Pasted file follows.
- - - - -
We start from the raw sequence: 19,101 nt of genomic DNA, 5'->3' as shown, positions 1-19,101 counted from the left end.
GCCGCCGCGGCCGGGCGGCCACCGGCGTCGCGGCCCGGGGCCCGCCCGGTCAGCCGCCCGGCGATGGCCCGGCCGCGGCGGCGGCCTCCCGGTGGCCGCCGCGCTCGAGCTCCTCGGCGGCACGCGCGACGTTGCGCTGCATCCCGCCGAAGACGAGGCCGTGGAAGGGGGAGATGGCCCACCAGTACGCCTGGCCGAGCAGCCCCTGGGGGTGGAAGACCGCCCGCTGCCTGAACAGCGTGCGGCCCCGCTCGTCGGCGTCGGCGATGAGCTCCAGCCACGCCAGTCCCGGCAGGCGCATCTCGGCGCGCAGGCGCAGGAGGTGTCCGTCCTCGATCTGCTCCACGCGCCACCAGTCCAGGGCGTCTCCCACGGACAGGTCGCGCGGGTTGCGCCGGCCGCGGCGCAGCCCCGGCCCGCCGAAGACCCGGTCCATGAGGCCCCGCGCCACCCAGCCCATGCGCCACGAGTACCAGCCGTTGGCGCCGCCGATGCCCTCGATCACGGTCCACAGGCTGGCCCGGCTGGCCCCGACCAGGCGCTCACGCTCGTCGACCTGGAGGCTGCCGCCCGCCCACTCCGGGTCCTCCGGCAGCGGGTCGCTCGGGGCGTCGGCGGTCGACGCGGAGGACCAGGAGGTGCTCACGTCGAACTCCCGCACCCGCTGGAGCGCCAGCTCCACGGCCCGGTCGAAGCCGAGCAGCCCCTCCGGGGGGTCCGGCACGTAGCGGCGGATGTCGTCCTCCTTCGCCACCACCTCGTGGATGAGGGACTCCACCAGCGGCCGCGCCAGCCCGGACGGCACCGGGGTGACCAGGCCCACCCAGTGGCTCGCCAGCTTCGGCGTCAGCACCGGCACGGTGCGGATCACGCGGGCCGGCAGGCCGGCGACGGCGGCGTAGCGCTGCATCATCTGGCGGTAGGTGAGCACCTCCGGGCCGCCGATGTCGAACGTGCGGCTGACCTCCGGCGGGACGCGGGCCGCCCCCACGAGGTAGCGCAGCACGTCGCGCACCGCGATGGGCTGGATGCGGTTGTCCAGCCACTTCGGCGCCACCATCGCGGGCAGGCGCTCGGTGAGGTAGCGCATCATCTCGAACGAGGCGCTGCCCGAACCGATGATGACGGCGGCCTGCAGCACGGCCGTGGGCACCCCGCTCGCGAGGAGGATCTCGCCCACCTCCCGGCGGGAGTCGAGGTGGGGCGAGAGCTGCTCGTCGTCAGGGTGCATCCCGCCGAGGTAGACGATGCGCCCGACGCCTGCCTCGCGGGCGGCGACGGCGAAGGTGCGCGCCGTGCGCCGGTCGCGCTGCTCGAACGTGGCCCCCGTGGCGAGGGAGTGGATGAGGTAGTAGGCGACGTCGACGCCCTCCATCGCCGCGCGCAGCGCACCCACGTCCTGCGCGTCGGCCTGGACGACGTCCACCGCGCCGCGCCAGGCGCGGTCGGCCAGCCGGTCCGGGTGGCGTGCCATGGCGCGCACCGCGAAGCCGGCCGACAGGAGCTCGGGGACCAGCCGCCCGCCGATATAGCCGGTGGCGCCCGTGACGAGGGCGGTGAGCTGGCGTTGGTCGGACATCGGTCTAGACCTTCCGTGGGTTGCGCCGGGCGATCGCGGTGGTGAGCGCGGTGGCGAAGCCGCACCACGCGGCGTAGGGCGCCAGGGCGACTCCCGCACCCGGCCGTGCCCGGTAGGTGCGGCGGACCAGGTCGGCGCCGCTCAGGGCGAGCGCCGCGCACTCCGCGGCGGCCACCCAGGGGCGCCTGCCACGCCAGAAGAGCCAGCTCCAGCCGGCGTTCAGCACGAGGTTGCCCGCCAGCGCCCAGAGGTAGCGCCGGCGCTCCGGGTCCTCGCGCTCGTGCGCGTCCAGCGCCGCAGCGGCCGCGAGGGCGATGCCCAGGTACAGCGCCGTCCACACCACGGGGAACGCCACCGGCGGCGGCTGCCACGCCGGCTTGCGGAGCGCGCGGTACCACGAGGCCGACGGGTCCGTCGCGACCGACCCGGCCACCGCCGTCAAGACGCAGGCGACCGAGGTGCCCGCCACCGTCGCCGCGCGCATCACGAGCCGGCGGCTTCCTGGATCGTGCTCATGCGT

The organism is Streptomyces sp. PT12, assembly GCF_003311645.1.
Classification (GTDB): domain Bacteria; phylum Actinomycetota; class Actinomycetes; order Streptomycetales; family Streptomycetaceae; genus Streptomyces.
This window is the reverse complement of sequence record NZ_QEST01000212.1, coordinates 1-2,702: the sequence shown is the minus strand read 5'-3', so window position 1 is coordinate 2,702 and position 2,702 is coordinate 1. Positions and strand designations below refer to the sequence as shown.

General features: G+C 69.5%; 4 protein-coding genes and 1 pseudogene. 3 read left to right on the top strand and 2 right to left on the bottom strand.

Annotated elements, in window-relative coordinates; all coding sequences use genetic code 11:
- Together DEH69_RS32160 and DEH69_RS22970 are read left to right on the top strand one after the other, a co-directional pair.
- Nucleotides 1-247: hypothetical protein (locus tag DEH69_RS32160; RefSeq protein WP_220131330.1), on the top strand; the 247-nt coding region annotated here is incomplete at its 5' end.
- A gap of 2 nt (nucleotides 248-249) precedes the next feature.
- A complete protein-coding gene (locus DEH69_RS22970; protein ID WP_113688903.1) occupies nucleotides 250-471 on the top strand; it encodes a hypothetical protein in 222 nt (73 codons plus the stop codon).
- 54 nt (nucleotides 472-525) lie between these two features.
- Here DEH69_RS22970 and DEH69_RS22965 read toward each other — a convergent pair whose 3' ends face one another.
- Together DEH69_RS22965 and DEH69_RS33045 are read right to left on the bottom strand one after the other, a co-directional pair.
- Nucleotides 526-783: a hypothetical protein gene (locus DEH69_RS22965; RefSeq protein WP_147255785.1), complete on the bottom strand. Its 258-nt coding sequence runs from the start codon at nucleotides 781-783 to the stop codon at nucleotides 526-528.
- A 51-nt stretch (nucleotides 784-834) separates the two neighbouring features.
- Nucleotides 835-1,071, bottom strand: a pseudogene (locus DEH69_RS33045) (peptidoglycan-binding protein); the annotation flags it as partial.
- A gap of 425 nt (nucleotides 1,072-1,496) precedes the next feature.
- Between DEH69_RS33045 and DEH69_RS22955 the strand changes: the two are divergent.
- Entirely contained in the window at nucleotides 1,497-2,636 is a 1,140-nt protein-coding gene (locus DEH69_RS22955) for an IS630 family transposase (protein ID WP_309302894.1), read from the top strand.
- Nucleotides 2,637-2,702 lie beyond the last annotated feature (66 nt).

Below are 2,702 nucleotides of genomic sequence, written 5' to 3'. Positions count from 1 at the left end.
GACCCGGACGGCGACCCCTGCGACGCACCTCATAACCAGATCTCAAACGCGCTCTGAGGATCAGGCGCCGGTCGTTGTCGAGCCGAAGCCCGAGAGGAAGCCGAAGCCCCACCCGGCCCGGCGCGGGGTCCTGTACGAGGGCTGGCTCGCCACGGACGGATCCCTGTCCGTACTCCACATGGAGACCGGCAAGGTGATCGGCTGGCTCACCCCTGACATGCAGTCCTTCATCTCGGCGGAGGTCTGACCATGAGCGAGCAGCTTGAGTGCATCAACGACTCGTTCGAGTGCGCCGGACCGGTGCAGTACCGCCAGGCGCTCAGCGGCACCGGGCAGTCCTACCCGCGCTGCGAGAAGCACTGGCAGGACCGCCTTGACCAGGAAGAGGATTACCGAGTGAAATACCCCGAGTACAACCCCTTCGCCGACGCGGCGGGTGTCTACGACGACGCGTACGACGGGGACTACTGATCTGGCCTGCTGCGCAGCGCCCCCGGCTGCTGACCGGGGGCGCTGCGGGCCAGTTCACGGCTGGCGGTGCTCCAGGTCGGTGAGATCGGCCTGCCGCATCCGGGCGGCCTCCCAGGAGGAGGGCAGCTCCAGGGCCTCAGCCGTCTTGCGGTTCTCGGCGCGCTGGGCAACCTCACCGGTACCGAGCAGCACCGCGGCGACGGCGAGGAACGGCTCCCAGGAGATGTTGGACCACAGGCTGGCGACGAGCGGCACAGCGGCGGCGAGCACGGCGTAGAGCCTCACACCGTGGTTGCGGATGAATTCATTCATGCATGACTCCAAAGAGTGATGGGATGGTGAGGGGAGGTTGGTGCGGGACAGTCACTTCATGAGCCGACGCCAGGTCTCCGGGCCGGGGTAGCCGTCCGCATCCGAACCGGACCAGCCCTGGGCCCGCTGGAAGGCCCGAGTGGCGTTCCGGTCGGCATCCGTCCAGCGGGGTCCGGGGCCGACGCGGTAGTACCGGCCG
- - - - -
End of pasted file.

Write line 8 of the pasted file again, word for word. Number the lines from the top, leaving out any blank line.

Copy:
- Together DEH69_RS32160 and DEH69_RS22970 are read left to right on the top strand one after the other, a co-directional pair.